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Kim Jong Il Did Have Stroke: French Doctor

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SEOUL, South Korea — North Korean leader Kim Jong Il did suffer a stroke but did not undergo surgery as was widely reported and his health is improving, a Paris doctor told a French newspaper.

North Korea's state-run media, meanwhile, issued a dispatch Friday saying Kim recently toured chicken farms and collectives in the countryside, the latest of several such reports apparently aimed at making the autocratic leader appear active and healthy.

Neurosurgeon Francois-Xavier Roux of Sainte-Anne hospital in Paris told Le Figaro newspaper that Kim suffered a stroke but did not undergo surgery. He said Kim's condition is improving.

Roux's account is significant because it is the first eyewitness observation of the leader publicly available since Kim reportedly fell ill.

South Korean and U.S. officials say the 66-year-old leader suffered a stroke in August and underwent surgery. His failure to appear at a September military parade celebrating North Korea's 60th anniversary had sparked speculation about his health.

However, Roux said Kim is improving. "I have the impression that he is in charge in North Korea," he told Le Figaro in an interview published Thursday.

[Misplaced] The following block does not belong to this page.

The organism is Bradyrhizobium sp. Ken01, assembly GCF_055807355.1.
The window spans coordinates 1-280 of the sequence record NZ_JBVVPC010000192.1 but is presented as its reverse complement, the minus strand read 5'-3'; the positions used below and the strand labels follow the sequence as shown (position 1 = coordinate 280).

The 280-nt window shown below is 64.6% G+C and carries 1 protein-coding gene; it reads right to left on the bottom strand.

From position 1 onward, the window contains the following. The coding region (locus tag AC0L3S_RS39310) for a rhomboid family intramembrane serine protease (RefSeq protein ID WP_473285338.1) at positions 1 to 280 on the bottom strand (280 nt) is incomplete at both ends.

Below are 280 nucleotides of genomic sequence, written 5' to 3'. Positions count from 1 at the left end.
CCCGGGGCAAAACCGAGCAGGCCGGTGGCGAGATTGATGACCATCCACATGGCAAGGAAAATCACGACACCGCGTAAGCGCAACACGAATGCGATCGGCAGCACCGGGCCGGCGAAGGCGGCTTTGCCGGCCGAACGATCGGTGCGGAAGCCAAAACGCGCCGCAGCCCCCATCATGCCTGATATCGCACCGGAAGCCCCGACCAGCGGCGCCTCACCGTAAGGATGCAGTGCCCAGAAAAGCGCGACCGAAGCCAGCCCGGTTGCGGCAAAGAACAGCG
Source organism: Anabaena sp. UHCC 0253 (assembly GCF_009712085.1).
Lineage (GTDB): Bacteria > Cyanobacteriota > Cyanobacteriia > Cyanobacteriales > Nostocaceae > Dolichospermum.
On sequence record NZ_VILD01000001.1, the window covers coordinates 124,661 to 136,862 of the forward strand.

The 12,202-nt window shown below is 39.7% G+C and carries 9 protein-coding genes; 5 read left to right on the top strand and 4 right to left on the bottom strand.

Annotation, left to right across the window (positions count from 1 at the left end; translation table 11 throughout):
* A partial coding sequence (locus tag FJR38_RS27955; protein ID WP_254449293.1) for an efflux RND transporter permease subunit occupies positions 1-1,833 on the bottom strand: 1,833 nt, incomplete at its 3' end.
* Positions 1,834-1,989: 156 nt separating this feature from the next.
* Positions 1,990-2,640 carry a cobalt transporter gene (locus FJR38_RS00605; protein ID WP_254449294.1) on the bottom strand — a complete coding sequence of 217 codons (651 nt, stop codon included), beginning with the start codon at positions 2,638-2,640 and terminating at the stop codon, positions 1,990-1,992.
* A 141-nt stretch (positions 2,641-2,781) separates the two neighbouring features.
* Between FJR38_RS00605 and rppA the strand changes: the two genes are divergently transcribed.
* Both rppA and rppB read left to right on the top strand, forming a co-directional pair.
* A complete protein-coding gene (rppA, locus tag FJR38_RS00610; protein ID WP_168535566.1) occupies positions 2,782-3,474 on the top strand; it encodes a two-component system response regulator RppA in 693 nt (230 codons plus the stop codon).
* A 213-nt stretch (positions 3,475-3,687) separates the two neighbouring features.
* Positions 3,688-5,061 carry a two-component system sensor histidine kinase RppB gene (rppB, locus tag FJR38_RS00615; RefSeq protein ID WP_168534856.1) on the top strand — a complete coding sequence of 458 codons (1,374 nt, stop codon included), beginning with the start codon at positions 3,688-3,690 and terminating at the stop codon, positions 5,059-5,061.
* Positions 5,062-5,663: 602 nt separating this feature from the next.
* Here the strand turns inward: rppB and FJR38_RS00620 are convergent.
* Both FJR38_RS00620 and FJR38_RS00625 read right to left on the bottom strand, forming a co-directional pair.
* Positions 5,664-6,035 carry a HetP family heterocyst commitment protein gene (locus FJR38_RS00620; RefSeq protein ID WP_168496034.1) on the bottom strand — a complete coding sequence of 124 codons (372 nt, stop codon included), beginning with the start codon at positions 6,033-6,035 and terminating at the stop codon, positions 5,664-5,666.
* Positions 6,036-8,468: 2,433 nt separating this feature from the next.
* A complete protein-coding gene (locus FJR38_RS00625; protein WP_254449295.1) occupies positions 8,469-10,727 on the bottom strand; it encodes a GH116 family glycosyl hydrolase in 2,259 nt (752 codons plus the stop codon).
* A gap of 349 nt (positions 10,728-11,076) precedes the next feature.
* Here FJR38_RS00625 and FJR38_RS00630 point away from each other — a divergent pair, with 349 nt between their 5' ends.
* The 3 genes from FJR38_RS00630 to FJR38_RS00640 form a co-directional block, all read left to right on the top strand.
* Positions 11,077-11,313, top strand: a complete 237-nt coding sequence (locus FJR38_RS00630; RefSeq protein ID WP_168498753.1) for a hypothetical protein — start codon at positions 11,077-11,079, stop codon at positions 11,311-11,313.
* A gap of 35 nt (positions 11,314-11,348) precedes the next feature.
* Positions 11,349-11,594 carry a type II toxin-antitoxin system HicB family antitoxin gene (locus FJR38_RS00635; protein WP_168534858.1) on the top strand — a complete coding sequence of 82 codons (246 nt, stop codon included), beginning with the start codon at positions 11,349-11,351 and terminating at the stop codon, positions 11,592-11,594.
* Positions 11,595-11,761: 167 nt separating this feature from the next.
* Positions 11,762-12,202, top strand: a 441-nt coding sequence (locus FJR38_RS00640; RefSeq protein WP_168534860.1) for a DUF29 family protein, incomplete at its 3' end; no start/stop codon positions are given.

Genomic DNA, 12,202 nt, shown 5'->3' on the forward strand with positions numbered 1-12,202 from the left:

Roux visited Pyongyang in the end of October, Le Figaro said. The doctor declined to provide details, citing a doctor-patient confidentiality.

The doctor told The Associated Press in late October that his contacts with North Korea date back more than a decade, and most recently was in the North Korean capital in April for training and teaching.

At the time, he spoke to The AP by cell phone from Beijing, apparently en route to Pyongyang, but insisted he was not on his way to North Korea to see Kim.

The North has denied the autocratic leader was ever ill and state media has issued a series of reports since early October portraying Kim as healthy and active and making the usual rounds of military units and factories. Roux told Le Figaro the photos appeared authentic.

On Friday, the North's official Korean Central News Agency said Kim toured farms and a folk village in the southern city of Sariwon.

KCNA said Kim urged farmers to provide North Koreans with more chickens and eggs under the slogan "Serve the people!" He also visited farming collectives, praising workers for their diligence in helping to feed North Korea's people.

KCNA later released three picture showing Kim touring the farms and the village. Dressed in a light-gray winter parka, thick gloves, sunglasses _ and a brown fur hat in one photo _ Kim looked healthy.

The report did not provide an exact date of the visits.

Kim's health is of keen interest because the Stalinist leader, who inherited leadership from his father in 1994, rules the isolated, nuclear-armed country with absolute authority and has not publicly anointed a successor.